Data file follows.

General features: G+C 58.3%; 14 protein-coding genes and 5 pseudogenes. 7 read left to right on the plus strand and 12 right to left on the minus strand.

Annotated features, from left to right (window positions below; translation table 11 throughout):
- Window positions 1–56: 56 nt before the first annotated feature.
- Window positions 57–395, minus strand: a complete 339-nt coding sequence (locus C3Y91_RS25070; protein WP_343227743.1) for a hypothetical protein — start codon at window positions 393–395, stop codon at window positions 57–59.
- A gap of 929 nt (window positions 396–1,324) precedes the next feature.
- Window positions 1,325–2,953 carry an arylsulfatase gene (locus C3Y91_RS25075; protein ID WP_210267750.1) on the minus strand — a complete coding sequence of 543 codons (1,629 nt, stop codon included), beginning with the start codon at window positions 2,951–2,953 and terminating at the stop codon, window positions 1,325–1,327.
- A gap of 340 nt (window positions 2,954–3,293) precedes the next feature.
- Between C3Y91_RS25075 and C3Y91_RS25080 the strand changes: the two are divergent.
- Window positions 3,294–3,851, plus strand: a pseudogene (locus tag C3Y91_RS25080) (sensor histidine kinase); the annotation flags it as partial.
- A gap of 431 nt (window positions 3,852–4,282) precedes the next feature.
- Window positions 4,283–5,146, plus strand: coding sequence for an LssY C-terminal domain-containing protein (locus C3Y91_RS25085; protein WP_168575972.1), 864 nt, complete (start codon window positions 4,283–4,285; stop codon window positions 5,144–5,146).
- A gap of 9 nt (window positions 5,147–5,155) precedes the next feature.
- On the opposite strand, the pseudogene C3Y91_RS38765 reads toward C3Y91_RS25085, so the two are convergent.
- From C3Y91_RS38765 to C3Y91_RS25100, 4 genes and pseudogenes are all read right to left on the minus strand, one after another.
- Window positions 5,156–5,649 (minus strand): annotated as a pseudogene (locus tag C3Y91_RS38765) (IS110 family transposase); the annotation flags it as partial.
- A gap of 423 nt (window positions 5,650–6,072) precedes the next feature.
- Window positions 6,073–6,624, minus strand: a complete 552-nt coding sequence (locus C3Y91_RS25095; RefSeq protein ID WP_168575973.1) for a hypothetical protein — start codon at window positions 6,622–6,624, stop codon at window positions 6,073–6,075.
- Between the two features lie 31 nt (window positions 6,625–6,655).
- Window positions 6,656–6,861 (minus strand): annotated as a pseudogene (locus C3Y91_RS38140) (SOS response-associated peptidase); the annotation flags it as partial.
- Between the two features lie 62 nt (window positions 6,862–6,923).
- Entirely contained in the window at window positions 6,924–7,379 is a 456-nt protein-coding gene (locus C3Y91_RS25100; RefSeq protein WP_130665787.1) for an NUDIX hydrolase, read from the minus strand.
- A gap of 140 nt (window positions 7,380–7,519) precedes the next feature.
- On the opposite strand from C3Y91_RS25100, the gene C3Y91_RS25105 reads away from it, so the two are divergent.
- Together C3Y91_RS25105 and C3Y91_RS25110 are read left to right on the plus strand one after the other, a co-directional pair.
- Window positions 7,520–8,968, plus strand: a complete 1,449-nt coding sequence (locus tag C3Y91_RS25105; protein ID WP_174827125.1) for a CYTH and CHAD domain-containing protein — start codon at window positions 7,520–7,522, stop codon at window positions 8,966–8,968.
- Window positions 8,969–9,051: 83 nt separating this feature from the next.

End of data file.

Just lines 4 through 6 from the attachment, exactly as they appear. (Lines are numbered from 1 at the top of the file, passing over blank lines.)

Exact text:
- Window positions 57–395, minus strand: a complete 339-nt coding sequence (locus C3Y91_RS25070; protein WP_343227743.1) for a hypothetical protein — start codon at window positions 393–395, stop codon at window positions 57–59.
- A gap of 929 nt (window positions 396–1,324) precedes the next feature.
- Window positions 1,325–2,953 carry an arylsulfatase gene (locus C3Y91_RS25075; protein ID WP_210267750.1) on the minus strand — a complete coding sequence of 543 codons (1,629 nt, stop codon included), beginning with the start codon at window positions 2,951–2,953 and terminating at the stop codon, window positions 1,325–1,327.